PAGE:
Renovation of Residential Floors is Underway

We thought this day would never arrive.

“What? That this blog would have an updated entry?”

No, I mean that apartment renovation has begun. Twelfth and Eleventh floor residents have moved to their temporary abodes, all the belongings are stored in individual pods, and work has begun to transform the top two floors into the finished products we have been talking about for the last four or five years.

The first task is asbestos abatement. No use avoiding the subject; notices have been posted and sooner or later everyone will hear the “A” word being tossed about. This building was built in 1979. Suspicions about asbestos were coming to light at that time, but regulations were not yet being imposed. The good news is that the asbestos used in this building is very localized and has never posed a danger to anyone here. In older buildings, this material was much more prevalent, but here at Selis Manor it was found to be contained in the mastic that glued the tiles to the floor. No exposure to us, and it was less than six percent of an epoxy product that could not become airborne in its natural state. Still, it is there; but, after abatement, there won’t be a speck to be found in the newly renovated spaces.

Once we get the all clear, demolition will begin. Old cabinets, stoves, refrigerators, air-conditioners, radiators, sinks, tubs, toilets, tiles, closet doors, and apartment doors will all be tossed. (Well, not literally tossed. You can still walk in front of the building without worrying about a toilet landing on your head. I wish I could say the same for my neighborhood.) Some walls will be opened up, and pipes will be replaced where needed. The floors will be leveled. (Sorry. Now if you drop something on the floor, it will no longer roll toward the windows.) Speaking of windows, new, better-insulated windows will replace the old ones and the new heating/air-conditioning units will be installed. The new bamboo floors will be laid. After that kitchens and bathrooms will be totally redone. There will be new intercoms, updated pull stations, new smoke and CO2 detectors. The new closet doors (no longer bi-fold, but a much easier outward swing) and the new apartment doors will be installed. Some fresh paint, and “voila” the apartment will be ready. Multiply that by two floors’ worth of apartments, and you can understand why it is a three month process. Lots to be done in a relatively short period of time.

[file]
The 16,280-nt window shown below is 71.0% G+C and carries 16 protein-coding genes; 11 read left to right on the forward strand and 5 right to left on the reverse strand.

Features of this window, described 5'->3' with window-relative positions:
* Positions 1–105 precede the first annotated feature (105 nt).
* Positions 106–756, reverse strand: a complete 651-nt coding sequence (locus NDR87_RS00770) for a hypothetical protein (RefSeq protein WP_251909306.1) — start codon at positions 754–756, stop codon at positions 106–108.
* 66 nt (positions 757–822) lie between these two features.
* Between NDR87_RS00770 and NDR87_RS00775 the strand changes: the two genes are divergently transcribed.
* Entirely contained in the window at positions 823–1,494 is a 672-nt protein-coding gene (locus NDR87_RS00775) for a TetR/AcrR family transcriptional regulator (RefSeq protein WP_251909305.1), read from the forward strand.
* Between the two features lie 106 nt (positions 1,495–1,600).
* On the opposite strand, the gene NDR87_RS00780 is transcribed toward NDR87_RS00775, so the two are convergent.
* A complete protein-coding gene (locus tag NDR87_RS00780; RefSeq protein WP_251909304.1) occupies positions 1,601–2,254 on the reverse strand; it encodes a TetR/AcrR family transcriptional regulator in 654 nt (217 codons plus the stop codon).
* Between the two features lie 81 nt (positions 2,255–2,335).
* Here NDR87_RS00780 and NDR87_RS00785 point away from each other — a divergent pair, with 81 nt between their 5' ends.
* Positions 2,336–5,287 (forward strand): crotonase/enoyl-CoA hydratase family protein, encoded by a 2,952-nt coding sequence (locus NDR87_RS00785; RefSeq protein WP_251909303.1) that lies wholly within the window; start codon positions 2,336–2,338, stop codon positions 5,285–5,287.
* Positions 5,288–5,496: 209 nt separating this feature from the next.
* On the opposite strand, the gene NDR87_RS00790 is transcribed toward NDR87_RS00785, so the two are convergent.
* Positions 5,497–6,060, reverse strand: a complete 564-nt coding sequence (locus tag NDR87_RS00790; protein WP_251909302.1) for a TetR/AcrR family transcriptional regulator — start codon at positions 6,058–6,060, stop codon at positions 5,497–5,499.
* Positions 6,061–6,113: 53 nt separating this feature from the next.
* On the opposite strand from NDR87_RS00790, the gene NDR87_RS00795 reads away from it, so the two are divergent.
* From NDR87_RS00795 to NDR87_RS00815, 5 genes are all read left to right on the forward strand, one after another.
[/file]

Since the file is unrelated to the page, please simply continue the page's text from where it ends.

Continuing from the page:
Right now the construction is a lot of noise and inconvenience, but in a few months, when the twelfth and eleventh floors are reoccupied, there will be tangible evidence of what living at Selis Manor will be like in the not too distant future.

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